“The longest hour in history was about gone, when I suddenly felt an odd sensation. It was as if the tension in the air had gone in a flash. I drew a deep breath. A few minutes later there came a whisper from the boy. ‘Wawae … maikai’ (Legs … good).
“I could have shouted in my triumph as I set to work to massage the twitching limbs which seemed to react as if they had been frozen and were gradually becoming warm again. Little by little circulation was restored and the toes began to wiggle. The men crowded around me to offer timid congratulations. It was the high point in my career as a kahuna. In an hour the boy was up and eating his poi.
“But that isn’t the end of the story. I had a pleasant conviction that I had killed something deadly. I wanted to check on my performance and see what had happened to the kahuna. I decided to cut my trip short so I could go down to the boy’s village—the collecting had been less successful than I had hoped, anyway.
“We covered the ground rapidly in the few days we stayed on the mountain-tops. We camped one night at the lake on Mauna Kea, and explored the crater of Mauna Loa. We roasted by day and froze by night.
“In due time we pulled out for the lower country on the north side of the mountains. Water was easier to get, but the country was badly cut up and the forests heavy. At last, however, we got down to the ocean and struck a trail which took us along the bluffs and up and down through valleys and ravines. Always we followed the sea.
“Late one afternoon we came straggling out of the brush into a clearing in a fair valley. An old woman and a girl were working in a taro patch as we came along. They took one look at me and the boy, then flew screaming before us. We followed and soon came to a cluster of grass houses. Not a person was to be seen. I sat down outside the big hut where the kahuna had lived, and waited while the boy went to see if he could find someone.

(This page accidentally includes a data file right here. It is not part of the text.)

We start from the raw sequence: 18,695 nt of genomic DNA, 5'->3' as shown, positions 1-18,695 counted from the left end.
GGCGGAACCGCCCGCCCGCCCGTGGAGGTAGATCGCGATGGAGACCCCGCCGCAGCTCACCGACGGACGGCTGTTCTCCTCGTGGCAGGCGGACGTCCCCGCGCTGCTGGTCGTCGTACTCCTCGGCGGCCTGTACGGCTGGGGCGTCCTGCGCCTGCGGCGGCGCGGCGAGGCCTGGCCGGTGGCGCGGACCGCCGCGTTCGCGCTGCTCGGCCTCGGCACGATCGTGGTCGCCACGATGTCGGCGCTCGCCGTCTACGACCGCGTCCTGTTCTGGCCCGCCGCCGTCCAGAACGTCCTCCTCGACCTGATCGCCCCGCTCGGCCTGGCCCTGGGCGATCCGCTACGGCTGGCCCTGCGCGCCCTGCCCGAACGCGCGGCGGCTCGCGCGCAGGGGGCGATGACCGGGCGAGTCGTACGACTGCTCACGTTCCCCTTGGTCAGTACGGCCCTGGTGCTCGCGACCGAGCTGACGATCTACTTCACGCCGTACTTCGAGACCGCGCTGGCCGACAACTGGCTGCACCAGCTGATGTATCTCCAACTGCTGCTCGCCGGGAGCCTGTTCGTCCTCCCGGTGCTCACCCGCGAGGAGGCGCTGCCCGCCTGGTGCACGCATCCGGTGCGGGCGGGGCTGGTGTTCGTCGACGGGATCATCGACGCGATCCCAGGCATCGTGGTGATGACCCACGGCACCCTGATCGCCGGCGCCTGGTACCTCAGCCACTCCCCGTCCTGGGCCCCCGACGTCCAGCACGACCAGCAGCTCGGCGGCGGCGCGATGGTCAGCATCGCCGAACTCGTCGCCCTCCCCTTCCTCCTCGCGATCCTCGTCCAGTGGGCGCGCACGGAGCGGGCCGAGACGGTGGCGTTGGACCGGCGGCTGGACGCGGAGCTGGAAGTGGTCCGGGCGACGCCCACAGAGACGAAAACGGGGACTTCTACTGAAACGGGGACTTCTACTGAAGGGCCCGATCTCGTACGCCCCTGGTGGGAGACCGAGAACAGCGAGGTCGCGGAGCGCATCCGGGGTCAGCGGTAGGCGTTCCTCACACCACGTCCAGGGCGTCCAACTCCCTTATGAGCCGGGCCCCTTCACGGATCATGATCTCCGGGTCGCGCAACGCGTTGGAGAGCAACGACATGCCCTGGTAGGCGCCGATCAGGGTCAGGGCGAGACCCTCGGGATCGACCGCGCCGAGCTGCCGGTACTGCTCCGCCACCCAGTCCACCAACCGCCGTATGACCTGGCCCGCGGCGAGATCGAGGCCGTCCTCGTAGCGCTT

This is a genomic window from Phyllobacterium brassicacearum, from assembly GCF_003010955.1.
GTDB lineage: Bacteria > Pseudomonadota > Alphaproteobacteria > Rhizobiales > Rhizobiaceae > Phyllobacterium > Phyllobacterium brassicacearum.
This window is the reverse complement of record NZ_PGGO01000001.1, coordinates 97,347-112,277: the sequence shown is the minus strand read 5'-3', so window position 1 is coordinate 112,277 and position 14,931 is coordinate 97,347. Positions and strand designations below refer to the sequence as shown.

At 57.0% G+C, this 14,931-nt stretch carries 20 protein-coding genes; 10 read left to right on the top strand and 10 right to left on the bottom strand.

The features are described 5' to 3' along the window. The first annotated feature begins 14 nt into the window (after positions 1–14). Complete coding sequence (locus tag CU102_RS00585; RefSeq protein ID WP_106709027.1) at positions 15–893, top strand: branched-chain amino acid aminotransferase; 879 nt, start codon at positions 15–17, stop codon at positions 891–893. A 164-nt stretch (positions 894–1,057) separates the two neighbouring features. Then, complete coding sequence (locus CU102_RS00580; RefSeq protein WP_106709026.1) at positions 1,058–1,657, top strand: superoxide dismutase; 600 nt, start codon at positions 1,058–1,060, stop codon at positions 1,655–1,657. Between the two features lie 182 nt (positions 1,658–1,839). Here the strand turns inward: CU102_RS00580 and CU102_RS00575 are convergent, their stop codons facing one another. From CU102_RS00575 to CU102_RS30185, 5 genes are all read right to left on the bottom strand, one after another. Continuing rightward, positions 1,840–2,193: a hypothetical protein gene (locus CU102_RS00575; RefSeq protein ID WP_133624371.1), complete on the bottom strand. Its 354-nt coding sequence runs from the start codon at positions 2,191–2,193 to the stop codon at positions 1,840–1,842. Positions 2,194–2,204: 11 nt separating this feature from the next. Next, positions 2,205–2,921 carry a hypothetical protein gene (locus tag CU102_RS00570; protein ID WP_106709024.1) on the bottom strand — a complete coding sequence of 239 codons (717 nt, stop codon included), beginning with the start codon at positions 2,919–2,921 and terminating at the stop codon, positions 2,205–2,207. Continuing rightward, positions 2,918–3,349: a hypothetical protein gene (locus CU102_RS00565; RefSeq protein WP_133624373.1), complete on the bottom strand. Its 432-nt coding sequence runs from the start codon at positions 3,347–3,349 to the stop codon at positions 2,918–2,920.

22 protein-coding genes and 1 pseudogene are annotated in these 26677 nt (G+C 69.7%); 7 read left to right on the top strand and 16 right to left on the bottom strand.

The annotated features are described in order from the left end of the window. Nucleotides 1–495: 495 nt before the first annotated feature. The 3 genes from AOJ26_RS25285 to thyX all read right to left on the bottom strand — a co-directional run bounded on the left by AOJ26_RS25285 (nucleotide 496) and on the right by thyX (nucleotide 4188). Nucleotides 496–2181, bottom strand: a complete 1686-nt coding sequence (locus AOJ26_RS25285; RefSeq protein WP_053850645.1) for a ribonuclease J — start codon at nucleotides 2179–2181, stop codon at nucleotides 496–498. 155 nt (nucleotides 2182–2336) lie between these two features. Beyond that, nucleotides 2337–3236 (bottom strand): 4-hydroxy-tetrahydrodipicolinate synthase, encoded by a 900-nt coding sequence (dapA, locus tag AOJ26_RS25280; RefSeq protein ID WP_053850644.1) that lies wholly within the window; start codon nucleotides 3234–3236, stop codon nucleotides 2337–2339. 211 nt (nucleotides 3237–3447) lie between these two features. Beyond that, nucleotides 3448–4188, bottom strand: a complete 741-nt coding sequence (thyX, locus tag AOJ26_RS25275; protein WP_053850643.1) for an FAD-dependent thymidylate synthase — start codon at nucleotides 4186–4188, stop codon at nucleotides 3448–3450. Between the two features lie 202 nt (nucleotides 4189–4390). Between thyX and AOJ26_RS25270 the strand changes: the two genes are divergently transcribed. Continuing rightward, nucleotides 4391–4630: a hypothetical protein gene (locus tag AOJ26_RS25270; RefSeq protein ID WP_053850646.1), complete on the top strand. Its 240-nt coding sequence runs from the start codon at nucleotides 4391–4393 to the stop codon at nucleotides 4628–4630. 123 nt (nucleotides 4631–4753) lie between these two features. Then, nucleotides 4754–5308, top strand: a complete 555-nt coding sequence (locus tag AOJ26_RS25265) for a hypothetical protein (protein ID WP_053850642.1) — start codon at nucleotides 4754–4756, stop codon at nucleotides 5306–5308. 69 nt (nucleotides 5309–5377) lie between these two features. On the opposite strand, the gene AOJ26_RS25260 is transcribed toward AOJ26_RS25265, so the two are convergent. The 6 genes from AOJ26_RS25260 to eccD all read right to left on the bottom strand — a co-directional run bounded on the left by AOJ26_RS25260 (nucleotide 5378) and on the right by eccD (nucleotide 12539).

“I heard him shouting for a time and then it was quiet for several minutes. Pretty soon he came back with news. On the night I had sent back the death prayer to the kahuna he had been asleep. He had awakened with a scream and rushed around to get ti leaves and began to fan himself to fight off his spirits. Between gasps he told the people what had happened. He had neglected to kala himself and the white kahuna had taken a low advantage of him. In a very short time he had fallen to the ground and lay there groaning and frothing at the mouth. He was dead by morning.
“The people were certain that I had come to wipe out the entire village. I told the boy to go back and tell them that I had taken my revenge and that if they behaved themselves I would consider them my friends.
“We waited some time before the head man came back with his flock. He wasn’t at all happy, and most of the women were frightened nearly to death. However, I soon reassured them, and in no time we were all great friends. In fact, they seemed to consider me quite a fellow. No one seemed to resent my having killed their kahuna—that was all a part of the game to them.
“Some of the horses were tired out, so we accepted an invitation to stay and be fêted. They gave us a luau (feast), which, considering the poverty of the village, was not bad. They had no pigs, but the dog was as tasty as you please—being poi-fed meat. I had never taken kindly to dog, but as a full-fledged kahuna, I no longer hesitated. We parted blood brothers.
“The one thing which I could never understand about the matter is this: The old kahuna had found out that I had hired the boy—and by psychic means—but he had not found out that I had turned kahuna and was sending his death prayer back to him. The only way I can account for this is that he must have turned in for the night at dusk and gone at once to sleep.
“Another thing which seems certain is that the kahuna was of a fairly powerful class. Only those well up in their art can see at a distance. Just why he had not seen into the future, I cannot say, unless he was not quite up to that.”